borrow from

borrow from (someone or something)

1. Literally, to use something that belongs to another person, with the intent to return it later. A noun can be used between "borrow" and "from." Because I found a date to the dance at the last minute, I just borrowed a dress and shoes from my sister. I ran out of art supplies so I had to start borrowing from Steve.
2. Of a work of some kind, to use elements from something else. That movie may be a comedy, but its plot borrows from crime films of the 1940s.
See also: borrow

borrow something from someone

to request and receive the use of something from someone. Can I borrow a hammer from you? Sorry, this hammer was borrowed from my father.
See also: borrow
References in periodicals archive ?
Also, the country would rather borrow from outside than from local banks or financial institutions.
We are well aware of workers who borrow from money lenders of the informal sector that the terms can be onerous in terms of interest and fees.
In current economic scenario, when the country is facing shortfall in tax revenue and foreign inflows, besides higher expenditures, there is only one way for the federal government and that is to borrow from domestic resources to fulfill its financial needs.
Banks in Spain are believed to have increased their borrowing from the ECB as financial institutions in the country are finding it difficult to borrow from the international capital markets.
The following are recommended next steps for policymakers and institutional leaders to help students understand borrowing for college: (1) Help high school counselors and others address issues of loan aversion; (2) Develop institutional programs that extend financial literacy and offer emergency financial support; (3) Consider changes in the financial aid system to reduce the need for borrowing; and (4) Evaluate the wisdom of prohibiting students who need or want to borrow from doing so.
By including the language "other than the taxpayer" a taxpayer is permitted under the Code to borrow from family members or entities in which he or she has an ownership interest and increase his or her at-risk amount, as long as the lender does not have a direct or indirect disqualifying interest in the activity (other than the relationship with the taxpayer).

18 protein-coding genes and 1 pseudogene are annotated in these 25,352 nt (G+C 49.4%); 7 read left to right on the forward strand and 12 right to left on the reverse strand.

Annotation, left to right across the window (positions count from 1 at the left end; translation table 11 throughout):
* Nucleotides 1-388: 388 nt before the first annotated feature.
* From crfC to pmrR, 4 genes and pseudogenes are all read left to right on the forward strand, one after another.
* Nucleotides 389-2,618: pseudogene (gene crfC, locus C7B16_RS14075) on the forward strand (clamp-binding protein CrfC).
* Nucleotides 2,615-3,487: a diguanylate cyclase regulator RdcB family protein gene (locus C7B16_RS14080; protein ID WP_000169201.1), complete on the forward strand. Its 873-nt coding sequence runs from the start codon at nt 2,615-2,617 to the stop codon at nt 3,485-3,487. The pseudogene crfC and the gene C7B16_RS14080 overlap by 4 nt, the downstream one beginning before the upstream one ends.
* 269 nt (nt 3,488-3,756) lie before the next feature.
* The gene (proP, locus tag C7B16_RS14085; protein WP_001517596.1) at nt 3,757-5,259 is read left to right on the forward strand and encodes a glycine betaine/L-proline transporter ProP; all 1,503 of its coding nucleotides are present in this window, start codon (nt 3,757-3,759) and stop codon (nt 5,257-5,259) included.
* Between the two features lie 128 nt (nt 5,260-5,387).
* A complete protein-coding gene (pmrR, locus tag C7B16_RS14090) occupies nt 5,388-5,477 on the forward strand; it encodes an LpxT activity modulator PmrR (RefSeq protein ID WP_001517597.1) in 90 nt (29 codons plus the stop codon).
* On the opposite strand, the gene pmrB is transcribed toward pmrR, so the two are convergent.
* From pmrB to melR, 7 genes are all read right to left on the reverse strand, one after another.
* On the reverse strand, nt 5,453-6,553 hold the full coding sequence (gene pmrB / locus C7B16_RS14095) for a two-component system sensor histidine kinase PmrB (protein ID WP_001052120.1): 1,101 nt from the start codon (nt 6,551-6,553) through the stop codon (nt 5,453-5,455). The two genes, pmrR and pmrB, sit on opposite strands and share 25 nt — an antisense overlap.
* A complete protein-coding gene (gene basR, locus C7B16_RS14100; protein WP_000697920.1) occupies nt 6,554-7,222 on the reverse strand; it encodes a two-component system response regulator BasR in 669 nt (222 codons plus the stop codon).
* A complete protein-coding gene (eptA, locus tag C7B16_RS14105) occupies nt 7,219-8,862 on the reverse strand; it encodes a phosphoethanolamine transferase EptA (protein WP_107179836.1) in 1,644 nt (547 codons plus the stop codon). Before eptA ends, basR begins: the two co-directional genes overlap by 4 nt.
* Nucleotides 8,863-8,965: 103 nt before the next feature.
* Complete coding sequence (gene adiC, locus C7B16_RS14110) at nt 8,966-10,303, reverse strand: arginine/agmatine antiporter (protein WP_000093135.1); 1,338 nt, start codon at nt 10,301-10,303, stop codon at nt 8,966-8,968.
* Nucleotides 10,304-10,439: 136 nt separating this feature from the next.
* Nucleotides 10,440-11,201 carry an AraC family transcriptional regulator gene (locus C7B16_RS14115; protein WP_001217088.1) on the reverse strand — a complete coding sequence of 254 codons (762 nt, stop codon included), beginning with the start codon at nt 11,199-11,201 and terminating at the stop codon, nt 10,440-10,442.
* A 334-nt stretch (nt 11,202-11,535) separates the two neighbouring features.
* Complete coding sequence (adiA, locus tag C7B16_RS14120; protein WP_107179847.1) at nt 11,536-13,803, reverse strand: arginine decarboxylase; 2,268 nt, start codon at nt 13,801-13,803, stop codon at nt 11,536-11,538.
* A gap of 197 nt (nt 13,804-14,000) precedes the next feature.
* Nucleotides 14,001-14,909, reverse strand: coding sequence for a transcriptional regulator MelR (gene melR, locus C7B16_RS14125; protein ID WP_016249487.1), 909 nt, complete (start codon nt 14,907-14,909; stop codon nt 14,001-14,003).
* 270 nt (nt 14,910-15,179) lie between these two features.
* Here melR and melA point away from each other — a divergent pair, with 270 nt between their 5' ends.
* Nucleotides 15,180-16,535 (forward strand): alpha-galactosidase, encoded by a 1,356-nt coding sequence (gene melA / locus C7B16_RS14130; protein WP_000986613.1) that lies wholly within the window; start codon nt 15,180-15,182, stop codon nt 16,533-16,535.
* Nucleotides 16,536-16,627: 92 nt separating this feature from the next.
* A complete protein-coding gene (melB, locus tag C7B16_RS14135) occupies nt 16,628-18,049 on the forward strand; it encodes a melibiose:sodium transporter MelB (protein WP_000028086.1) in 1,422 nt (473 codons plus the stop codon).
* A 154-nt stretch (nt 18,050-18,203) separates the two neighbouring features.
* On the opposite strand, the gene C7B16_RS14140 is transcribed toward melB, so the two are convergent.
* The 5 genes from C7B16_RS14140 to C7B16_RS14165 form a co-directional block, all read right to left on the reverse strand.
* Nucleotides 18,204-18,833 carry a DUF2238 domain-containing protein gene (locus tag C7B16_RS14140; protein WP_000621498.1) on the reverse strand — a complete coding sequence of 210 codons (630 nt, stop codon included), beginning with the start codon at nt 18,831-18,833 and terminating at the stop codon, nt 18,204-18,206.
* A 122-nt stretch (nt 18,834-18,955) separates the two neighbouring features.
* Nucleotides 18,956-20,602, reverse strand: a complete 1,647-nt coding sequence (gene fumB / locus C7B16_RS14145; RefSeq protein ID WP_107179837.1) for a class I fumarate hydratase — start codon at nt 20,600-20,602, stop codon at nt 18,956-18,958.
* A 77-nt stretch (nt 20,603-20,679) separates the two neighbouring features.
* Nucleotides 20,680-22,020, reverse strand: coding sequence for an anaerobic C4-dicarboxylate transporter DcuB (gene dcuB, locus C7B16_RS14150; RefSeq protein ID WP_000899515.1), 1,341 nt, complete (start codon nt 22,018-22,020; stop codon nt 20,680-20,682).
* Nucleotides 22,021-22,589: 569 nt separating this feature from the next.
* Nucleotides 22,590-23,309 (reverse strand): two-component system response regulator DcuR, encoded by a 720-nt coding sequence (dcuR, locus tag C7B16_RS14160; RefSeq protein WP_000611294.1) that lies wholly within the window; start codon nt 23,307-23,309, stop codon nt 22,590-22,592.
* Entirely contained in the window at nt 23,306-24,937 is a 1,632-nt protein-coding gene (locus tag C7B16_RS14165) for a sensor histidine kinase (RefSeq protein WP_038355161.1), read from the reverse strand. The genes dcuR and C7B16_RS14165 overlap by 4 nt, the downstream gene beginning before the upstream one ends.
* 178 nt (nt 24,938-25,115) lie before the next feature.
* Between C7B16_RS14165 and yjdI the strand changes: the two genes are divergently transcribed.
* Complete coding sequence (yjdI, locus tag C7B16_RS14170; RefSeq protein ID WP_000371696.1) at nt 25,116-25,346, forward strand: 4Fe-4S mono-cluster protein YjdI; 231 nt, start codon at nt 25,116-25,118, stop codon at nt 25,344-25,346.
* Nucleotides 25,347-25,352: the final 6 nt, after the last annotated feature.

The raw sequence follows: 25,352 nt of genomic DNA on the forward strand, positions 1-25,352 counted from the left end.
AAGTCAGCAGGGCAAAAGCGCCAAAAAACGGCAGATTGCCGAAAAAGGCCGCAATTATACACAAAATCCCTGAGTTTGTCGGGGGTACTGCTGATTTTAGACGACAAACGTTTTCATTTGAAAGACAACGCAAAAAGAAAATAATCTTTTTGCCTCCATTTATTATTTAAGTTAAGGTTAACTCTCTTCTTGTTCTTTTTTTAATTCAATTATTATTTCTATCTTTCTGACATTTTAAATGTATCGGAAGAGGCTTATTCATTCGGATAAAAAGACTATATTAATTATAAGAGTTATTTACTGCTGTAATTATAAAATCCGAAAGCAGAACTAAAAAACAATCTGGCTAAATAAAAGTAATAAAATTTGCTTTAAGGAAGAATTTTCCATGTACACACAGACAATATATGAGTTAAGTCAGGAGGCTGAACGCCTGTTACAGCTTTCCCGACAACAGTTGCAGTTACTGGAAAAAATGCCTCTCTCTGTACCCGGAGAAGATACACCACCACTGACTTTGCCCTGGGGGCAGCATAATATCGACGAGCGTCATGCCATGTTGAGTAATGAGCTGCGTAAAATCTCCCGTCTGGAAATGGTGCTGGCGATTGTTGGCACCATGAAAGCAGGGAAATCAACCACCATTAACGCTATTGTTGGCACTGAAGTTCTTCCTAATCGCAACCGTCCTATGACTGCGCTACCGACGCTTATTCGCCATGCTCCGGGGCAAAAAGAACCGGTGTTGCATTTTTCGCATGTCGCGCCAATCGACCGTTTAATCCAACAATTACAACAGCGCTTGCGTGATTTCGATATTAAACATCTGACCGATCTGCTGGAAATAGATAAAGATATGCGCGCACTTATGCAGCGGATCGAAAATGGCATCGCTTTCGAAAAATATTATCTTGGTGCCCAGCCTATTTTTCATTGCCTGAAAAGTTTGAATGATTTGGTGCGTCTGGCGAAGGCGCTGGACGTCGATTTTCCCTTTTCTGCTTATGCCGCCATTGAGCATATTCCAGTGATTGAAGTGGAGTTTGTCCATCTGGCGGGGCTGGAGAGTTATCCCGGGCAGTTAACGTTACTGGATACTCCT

1 -- color) Betsua Vera, 4, finds the toy she wants to borrow from the new toy loan center at the Santa Clarita Valley Service Center in Newhall.
It may have an incentive to borrow from the central bank and lend greater amounts, claiming that its request to borrow is based on unexpectedly low deposits rather than excessive lending.
If an entire alliance runs out of money, Title IX, Subsection C allows it to borrow from the federal government.
A large increase in required reserves is assumed to increase the need to borrow from the window.
The districts are expected to borrow from 8%-60% of their expected tax levy through the two state note issues, with the higher amounts borrowed by the largest districts.
Less than target revenue collection and healthy increase in current expenditures are responsible for the substantial budgetary borrowing during the current fiscal year," bankers said, adding that now the government is compelled to borrow from the central bank to meet its requirements.
However, as illustrated in TAMs 200010010 and 200011005, if a GRAT/GRUT does borrow from a third party, there may be negative income tax consequences associated with such borrowing, whether the loan is incurred to pay the annuity or unitrust payment or for some other reason.
Banks, paying more to borrow from the Fed and other banks, will quickly make up for their increased expenses by charging businesses and consumers more to borrow.
The bank uses this information to decide whether or not to borrow from the Fed.